Article from Reno Gazette Journal
The use of solitary confinement in the U.S. dates back to the early 1820s when prison architects created the “separate system.”
In this system, all cells throughout an institution were designed to hold individual prisoners in solitary confinement. Inmates did not interact with or even see other prisoners. It was thought that inmates would be reformed through forced reflection (with nothing else to occupy them), which in turn would lead to penitence and the desire to be law-abiding.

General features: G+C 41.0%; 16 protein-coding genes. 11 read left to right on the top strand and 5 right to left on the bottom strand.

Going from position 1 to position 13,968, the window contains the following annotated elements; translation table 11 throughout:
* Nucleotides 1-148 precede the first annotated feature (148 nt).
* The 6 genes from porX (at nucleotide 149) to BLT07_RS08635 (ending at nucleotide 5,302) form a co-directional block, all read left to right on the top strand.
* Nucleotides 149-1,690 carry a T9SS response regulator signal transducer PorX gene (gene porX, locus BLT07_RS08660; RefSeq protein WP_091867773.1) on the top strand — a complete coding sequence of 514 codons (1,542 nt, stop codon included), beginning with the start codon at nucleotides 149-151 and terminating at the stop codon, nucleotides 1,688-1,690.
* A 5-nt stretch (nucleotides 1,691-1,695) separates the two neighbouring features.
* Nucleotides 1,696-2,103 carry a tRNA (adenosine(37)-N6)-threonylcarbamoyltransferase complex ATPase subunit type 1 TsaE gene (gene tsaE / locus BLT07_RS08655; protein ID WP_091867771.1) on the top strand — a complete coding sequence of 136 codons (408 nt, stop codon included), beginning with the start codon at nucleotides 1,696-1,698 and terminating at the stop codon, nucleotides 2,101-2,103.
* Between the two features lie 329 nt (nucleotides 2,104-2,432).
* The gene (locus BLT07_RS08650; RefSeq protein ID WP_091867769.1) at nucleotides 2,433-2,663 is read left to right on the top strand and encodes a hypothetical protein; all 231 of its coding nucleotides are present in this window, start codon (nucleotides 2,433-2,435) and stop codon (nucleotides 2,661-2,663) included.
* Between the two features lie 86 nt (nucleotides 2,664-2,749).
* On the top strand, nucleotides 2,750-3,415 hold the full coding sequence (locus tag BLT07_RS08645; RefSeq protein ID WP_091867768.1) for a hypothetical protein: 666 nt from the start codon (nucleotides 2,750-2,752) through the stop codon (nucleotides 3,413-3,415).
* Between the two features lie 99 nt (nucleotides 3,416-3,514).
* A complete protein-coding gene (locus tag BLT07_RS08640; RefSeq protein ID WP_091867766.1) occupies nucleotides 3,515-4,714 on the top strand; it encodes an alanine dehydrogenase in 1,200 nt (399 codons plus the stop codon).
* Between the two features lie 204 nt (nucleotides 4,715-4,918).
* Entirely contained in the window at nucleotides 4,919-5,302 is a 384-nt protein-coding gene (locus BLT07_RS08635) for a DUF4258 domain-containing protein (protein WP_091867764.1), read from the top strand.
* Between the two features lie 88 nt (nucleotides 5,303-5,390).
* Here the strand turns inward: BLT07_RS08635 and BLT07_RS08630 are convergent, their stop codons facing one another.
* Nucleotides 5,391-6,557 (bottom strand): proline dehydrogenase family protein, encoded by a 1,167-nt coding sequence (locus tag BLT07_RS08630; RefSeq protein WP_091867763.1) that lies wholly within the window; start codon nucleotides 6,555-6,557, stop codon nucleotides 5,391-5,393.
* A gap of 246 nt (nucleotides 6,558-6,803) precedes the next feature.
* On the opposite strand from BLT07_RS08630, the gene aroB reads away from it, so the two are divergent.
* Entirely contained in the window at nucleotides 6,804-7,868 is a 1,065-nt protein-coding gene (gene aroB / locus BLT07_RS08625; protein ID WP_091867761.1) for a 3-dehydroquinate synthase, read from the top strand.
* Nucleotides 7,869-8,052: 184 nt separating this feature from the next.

This approach to achieving public safety and offender reform failed. Offenders suffered serious mental breakdowns and had high rates of recidivism. Criticisms of the inhumanity of the separate system led to its disuse.